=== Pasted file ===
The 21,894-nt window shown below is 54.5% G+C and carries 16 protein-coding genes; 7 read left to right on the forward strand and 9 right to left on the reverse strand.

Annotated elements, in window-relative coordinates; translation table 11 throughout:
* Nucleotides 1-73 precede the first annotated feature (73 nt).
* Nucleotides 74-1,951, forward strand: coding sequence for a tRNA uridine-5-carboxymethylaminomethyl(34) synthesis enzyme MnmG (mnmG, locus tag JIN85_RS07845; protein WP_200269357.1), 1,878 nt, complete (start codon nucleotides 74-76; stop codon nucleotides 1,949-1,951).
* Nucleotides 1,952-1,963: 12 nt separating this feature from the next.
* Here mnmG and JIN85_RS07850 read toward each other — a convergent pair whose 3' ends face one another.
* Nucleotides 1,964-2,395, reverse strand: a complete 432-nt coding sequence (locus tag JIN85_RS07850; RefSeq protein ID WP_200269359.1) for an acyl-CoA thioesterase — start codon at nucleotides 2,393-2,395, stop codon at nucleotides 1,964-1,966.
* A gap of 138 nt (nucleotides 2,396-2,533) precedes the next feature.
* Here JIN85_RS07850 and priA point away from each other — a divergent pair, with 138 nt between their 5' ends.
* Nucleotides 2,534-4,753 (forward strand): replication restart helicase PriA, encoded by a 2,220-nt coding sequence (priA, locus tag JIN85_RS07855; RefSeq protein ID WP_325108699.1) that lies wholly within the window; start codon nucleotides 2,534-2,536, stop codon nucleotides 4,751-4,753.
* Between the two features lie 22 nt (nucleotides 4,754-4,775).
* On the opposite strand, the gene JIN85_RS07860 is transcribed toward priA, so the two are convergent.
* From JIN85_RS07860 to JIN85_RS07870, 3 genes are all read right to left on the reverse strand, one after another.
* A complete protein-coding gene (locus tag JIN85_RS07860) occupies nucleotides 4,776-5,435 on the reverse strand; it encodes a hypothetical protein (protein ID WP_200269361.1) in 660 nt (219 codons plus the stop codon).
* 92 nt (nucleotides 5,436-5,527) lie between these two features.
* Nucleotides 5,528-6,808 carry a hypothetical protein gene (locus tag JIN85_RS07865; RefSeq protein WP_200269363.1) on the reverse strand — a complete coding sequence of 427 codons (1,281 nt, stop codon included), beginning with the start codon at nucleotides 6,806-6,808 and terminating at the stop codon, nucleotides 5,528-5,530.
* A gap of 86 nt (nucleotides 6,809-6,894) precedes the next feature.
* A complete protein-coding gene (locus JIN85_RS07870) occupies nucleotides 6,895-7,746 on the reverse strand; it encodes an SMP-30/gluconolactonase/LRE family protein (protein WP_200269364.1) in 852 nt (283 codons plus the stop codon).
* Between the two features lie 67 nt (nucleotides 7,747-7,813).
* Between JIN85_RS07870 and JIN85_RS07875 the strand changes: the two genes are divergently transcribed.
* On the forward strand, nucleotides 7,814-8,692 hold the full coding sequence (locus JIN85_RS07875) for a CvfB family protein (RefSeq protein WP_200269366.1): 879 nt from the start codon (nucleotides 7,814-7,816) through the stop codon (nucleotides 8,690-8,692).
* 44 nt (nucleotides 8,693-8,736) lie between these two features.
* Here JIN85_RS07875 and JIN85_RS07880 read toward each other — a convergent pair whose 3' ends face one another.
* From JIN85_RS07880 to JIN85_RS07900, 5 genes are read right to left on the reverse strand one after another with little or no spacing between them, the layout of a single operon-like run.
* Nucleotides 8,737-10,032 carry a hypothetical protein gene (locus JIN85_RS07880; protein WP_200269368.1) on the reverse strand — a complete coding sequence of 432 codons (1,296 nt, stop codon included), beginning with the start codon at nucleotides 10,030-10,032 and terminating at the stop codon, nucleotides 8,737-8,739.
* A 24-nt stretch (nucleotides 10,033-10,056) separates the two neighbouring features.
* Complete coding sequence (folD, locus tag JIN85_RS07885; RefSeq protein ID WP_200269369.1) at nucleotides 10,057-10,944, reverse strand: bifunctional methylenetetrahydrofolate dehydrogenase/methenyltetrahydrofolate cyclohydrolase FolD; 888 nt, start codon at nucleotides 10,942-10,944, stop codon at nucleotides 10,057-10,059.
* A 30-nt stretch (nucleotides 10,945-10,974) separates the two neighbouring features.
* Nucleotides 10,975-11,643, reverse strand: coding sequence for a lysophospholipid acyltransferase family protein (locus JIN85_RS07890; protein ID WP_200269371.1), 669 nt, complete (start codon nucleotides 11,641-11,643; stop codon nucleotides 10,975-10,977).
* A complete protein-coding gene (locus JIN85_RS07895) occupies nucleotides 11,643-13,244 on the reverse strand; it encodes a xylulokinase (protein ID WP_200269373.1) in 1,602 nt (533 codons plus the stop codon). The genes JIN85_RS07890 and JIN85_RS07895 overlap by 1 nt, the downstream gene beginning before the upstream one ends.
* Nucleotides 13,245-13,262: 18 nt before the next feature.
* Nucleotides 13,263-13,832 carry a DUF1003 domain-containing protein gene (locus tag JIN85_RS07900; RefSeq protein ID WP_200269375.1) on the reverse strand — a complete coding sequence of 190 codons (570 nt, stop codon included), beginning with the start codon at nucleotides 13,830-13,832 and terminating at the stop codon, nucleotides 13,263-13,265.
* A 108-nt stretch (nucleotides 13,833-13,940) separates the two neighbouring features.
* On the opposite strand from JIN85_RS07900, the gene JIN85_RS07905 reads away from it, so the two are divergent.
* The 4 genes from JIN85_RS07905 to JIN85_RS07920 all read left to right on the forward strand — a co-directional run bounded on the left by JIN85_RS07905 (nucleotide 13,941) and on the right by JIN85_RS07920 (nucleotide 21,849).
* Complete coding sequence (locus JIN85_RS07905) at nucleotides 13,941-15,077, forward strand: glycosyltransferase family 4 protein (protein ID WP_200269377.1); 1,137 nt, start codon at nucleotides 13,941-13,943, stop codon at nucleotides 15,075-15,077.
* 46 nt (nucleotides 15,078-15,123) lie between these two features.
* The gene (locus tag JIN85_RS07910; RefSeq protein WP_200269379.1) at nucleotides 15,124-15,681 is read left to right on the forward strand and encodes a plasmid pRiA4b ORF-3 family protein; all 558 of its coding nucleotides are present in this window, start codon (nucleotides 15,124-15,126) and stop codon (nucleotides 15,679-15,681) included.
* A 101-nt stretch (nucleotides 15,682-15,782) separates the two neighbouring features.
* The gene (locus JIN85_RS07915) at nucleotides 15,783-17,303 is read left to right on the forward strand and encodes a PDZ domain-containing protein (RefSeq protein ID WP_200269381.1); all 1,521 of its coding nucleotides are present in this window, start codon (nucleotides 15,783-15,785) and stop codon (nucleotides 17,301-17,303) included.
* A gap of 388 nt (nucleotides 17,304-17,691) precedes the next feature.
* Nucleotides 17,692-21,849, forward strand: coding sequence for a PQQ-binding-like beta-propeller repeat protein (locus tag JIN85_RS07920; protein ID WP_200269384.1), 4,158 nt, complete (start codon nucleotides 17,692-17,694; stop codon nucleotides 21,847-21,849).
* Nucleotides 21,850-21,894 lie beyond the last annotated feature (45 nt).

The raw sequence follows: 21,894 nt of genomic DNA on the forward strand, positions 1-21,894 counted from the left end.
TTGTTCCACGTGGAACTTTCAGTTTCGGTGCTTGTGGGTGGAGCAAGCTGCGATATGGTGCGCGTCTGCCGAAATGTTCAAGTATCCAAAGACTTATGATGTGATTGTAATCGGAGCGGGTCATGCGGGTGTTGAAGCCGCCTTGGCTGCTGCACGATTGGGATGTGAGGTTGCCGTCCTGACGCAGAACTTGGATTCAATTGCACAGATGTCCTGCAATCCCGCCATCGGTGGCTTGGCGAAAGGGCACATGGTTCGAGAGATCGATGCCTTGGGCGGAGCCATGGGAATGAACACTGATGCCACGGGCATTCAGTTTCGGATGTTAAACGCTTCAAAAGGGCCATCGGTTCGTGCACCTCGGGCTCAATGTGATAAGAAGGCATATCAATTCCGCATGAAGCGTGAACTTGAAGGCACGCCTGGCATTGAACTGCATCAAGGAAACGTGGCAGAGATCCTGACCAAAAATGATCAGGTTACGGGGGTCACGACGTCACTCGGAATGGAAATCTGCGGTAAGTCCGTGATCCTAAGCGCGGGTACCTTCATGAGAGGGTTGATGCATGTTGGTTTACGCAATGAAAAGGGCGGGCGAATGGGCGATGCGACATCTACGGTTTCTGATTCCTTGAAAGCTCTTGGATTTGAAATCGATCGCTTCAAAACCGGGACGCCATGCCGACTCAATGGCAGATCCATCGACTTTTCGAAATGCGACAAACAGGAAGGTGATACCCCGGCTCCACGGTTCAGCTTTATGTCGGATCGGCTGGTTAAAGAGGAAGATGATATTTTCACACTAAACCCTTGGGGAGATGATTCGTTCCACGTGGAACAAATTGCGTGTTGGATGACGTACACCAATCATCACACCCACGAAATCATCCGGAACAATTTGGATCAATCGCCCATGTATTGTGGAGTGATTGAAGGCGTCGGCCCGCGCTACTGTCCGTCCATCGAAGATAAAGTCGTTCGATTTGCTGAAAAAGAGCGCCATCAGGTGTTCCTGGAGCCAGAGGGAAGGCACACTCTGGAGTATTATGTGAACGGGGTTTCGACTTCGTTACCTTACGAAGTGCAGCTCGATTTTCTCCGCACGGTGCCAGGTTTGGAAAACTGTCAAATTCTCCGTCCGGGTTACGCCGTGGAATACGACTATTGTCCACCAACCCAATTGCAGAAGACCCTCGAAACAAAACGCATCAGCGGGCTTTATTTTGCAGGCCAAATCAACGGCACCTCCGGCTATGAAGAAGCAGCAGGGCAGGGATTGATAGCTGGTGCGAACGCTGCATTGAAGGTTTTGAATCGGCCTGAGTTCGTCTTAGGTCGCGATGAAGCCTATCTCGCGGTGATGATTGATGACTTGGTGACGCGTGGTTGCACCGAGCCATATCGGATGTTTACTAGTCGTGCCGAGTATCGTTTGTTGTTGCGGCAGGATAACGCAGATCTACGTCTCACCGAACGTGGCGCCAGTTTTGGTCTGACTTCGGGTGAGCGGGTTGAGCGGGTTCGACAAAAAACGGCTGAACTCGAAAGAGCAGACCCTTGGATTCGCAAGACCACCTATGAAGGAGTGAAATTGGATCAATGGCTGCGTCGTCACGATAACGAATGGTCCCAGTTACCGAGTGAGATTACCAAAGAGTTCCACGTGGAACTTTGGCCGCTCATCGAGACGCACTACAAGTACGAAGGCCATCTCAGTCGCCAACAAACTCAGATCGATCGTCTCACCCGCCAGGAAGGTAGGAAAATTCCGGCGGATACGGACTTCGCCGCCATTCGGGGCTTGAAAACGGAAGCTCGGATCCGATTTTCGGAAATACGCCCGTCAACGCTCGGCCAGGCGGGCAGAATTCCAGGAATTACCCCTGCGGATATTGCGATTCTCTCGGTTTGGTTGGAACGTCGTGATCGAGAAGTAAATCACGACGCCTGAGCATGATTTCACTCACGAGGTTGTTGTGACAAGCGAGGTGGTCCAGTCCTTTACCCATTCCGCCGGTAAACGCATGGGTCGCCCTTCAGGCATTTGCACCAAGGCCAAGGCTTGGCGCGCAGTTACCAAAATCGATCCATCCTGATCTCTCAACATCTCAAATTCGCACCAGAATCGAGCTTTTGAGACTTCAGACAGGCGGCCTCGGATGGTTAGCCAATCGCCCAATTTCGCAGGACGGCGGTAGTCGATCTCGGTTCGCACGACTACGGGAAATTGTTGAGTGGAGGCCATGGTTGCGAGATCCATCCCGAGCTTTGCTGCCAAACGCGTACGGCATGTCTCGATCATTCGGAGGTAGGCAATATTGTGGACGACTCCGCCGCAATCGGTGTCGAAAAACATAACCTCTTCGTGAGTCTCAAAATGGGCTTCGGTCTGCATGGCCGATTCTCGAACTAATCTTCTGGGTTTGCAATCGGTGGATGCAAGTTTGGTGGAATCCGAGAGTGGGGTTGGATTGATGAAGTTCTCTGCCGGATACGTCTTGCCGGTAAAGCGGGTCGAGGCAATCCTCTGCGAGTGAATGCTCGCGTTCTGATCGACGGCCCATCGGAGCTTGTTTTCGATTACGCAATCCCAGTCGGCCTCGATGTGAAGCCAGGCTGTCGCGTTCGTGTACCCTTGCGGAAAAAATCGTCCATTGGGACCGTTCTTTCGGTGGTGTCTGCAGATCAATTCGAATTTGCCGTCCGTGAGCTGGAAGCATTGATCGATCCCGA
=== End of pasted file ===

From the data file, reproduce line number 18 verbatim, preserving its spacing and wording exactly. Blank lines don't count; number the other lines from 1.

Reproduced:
* A complete protein-coding gene (locus JIN85_RS07870) occupies nucleotides 6,895-7,746 on the reverse strand; it encodes an SMP-30/gluconolactonase/LRE family protein (protein WP_200269364.1) in 852 nt (283 codons plus the stop codon).